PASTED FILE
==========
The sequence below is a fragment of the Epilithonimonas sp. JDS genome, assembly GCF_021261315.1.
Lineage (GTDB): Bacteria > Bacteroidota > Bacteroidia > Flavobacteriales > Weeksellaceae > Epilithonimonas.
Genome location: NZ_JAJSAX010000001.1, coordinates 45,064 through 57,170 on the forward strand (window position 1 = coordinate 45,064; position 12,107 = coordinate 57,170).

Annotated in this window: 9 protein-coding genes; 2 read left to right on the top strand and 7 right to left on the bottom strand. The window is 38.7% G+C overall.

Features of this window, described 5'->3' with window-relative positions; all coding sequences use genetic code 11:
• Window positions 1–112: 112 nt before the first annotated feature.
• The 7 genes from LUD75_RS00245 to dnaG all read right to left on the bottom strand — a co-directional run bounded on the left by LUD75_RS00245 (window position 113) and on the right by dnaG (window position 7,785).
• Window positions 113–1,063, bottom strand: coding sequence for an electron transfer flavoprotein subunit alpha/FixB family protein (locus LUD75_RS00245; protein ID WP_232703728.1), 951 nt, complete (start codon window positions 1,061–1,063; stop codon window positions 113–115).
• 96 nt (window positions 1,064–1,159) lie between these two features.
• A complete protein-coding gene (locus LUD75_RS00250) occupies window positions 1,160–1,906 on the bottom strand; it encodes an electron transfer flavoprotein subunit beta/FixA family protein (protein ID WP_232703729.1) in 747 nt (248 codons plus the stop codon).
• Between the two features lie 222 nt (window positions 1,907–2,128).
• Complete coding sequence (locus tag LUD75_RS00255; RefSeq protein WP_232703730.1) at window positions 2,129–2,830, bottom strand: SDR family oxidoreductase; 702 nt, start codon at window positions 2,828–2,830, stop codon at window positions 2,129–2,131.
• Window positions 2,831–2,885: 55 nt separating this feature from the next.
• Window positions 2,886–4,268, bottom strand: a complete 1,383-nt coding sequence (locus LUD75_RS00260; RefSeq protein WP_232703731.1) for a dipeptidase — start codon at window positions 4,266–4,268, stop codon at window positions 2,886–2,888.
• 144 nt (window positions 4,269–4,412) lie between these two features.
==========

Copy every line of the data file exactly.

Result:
The sequence below is a fragment of the Epilithonimonas sp. JDS genome, assembly GCF_021261315.1.
Lineage (GTDB): Bacteria > Bacteroidota > Bacteroidia > Flavobacteriales > Weeksellaceae > Epilithonimonas.
Genome location: NZ_JAJSAX010000001.1, coordinates 45,064 through 57,170 on the forward strand (window position 1 = coordinate 45,064; position 12,107 = coordinate 57,170).

Annotated in this window: 9 protein-coding genes; 2 read left to right on the top strand and 7 right to left on the bottom strand. The window is 38.7% G+C overall.

Features of this window, described 5'->3' with window-relative positions; all coding sequences use genetic code 11:
• Window positions 1–112: 112 nt before the first annotated feature.
• The 7 genes from LUD75_RS00245 to dnaG all read right to left on the bottom strand — a co-directional run bounded on the left by LUD75_RS00245 (window position 113) and on the right by dnaG (window position 7,785).
• Window positions 113–1,063, bottom strand: coding sequence for an electron transfer flavoprotein subunit alpha/FixB family protein (locus LUD75_RS00245; protein ID WP_232703728.1), 951 nt, complete (start codon window positions 1,061–1,063; stop codon window positions 113–115).
• 96 nt (window positions 1,064–1,159) lie between these two features.
• A complete protein-coding gene (locus LUD75_RS00250) occupies window positions 1,160–1,906 on the bottom strand; it encodes an electron transfer flavoprotein subunit beta/FixA family protein (protein ID WP_232703729.1) in 747 nt (248 codons plus the stop codon).
• Between the two features lie 222 nt (window positions 1,907–2,128).
• Complete coding sequence (locus tag LUD75_RS00255; RefSeq protein WP_232703730.1) at window positions 2,129–2,830, bottom strand: SDR family oxidoreductase; 702 nt, start codon at window positions 2,828–2,830, stop codon at window positions 2,129–2,131.
• Window positions 2,831–2,885: 55 nt separating this feature from the next.
• Window positions 2,886–4,268, bottom strand: a complete 1,383-nt coding sequence (locus LUD75_RS00260; RefSeq protein WP_232703731.1) for a dipeptidase — start codon at window positions 4,266–4,268, stop codon at window positions 2,886–2,888.
• 144 nt (window positions 4,269–4,412) lie between these two features.